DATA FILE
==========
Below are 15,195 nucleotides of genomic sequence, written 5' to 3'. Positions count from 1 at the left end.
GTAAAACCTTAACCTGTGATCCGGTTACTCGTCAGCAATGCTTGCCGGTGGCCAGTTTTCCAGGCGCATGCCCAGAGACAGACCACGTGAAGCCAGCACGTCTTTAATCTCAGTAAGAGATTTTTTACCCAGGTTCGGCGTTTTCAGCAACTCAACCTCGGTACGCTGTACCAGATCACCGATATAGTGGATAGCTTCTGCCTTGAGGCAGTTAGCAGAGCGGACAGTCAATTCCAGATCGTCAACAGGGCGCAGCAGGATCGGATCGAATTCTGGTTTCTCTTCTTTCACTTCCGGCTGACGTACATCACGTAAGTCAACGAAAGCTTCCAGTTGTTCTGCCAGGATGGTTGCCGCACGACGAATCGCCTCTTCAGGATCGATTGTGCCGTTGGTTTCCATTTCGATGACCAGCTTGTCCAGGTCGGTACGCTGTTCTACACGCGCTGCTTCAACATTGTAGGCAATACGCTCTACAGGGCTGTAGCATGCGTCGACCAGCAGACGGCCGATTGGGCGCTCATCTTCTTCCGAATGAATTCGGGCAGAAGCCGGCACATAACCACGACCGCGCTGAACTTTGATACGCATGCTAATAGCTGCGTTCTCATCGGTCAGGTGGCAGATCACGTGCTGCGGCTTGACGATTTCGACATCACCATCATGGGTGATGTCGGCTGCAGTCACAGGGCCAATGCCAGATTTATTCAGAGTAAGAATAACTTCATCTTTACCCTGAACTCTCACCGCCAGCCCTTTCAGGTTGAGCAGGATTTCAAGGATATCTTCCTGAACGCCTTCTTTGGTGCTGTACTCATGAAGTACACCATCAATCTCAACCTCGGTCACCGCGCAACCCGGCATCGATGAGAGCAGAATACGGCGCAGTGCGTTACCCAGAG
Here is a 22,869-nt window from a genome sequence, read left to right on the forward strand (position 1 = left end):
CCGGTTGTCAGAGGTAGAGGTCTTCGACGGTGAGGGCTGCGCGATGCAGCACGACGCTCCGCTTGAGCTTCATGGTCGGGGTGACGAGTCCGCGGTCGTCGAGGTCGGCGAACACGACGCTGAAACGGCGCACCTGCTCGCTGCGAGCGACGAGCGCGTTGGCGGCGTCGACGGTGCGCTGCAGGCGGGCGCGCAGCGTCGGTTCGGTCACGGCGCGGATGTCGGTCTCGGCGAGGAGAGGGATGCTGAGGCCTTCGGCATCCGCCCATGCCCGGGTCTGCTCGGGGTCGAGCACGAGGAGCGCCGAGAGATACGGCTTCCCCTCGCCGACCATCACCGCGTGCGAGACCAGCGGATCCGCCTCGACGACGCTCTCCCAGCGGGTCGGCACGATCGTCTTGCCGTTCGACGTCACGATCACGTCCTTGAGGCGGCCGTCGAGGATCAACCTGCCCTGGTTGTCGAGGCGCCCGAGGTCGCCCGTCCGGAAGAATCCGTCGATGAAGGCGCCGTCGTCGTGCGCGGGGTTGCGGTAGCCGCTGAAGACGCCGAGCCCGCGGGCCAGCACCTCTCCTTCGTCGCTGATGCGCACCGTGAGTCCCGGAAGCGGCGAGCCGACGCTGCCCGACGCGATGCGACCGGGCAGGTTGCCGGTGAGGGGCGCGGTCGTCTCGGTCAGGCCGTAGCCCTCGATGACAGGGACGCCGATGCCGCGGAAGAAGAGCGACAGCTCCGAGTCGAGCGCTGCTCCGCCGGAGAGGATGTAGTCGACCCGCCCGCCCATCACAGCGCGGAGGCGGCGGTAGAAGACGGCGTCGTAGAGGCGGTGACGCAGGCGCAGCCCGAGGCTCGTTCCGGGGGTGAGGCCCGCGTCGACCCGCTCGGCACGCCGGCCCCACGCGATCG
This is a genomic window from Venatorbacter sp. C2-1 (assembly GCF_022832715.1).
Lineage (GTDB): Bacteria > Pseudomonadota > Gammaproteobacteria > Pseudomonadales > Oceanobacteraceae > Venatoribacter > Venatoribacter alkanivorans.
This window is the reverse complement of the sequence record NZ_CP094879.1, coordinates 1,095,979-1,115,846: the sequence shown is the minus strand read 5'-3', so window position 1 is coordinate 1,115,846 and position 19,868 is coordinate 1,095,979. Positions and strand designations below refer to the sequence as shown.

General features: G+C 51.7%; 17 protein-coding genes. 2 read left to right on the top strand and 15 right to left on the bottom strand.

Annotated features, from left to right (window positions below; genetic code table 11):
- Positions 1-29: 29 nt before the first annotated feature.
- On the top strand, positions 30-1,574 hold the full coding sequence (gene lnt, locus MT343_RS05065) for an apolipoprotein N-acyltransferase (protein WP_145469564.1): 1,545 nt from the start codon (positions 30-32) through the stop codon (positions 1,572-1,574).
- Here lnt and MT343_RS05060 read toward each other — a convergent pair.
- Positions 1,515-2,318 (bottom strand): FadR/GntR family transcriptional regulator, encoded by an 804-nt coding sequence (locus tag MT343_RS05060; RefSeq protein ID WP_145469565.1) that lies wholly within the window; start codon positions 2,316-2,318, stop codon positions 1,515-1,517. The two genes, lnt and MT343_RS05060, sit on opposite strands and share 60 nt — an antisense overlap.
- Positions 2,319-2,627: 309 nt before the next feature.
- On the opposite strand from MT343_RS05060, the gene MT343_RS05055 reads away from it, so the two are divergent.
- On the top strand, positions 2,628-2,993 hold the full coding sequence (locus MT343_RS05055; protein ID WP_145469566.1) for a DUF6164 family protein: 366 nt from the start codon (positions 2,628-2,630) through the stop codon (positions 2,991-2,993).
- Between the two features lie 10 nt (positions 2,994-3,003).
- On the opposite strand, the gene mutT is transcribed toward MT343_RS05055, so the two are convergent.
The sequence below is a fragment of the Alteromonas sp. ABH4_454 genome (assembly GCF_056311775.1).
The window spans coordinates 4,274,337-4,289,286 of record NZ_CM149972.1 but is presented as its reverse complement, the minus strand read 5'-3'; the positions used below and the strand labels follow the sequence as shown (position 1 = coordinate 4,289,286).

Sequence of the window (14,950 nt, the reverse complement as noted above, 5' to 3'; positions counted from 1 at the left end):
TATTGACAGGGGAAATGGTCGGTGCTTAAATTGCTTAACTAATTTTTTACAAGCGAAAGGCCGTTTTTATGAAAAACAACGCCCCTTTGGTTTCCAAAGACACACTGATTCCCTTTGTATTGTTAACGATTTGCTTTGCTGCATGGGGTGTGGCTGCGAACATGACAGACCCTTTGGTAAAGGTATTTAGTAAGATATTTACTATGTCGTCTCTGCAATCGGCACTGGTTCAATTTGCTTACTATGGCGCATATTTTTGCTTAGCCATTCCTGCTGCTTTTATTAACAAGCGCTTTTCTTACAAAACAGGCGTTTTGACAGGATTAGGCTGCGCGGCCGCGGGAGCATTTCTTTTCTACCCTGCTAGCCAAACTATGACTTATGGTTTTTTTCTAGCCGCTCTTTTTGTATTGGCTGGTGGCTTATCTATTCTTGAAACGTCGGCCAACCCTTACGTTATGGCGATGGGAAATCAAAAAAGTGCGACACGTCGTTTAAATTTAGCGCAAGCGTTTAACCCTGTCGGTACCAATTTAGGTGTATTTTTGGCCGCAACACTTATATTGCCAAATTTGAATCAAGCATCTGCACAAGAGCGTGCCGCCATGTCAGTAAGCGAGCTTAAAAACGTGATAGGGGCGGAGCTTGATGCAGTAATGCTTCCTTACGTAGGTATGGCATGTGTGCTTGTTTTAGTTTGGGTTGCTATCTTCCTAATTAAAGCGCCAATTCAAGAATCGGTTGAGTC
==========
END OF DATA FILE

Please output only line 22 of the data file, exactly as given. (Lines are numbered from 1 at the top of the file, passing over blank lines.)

TATTGACAGGGGAAATGGTCGGTGCTTAAATTGCTTAACTAATTTTTTACAAGCGAAAGGCCGTTTTTATGAAAAACAACGCCCCTTTGGTTTCCAAAGACACACTGATTCCCTTTGTATTGTTAACGATTTGCTTTGCTGCATGGGGTGTGGCTGCGAACATGACAGACCCTTTGGTAAAGGTATTTAGTAAGATATTTACTATGTCGTCTCTGCAATCGGCACTGGTTCAATTTGCTTACTATGGCGCATATTTTTGCTTAGCCATTCCTGCTGCTTTTATTAACAAGCGCTTTTCTTACAAAACAGGCGTTTTGACAGGATTAGGCTGCGCGGCCGCGGGAGCATTTCTTTTCTACCCTGCTAGCCAAACTATGACTTATGGTTTTTTTCTAGCCGCTCTTTTTGTATTGGCTGGTGGCTTATCTATTCTTGAAACGTCGGCCAACCCTTACGTTATGGCGATGGGAAATCAAAAAAGTGCGACACGTCGTTTAAATTTAGCGCAAGCGTTTAACCCTGTCGGTACCAATTTAGGTGTATTTTTGGCCGCAACACTTATATTGCCAAATTTGAATCAAGCATCTGCACAAGAGCGTGCCGCCATGTCAGTAAGCGAGCTTAAAAACGTGATAGGGGCGGAGCTTGATGCAGTAATGCTTCCTTACGTAGGTATGGCATGTGTGCTTGTTTTAGTTTGGGTTGCTATCTTCCTAATTAAAGCGCCAATTCAAGAATCGGTTGAGTC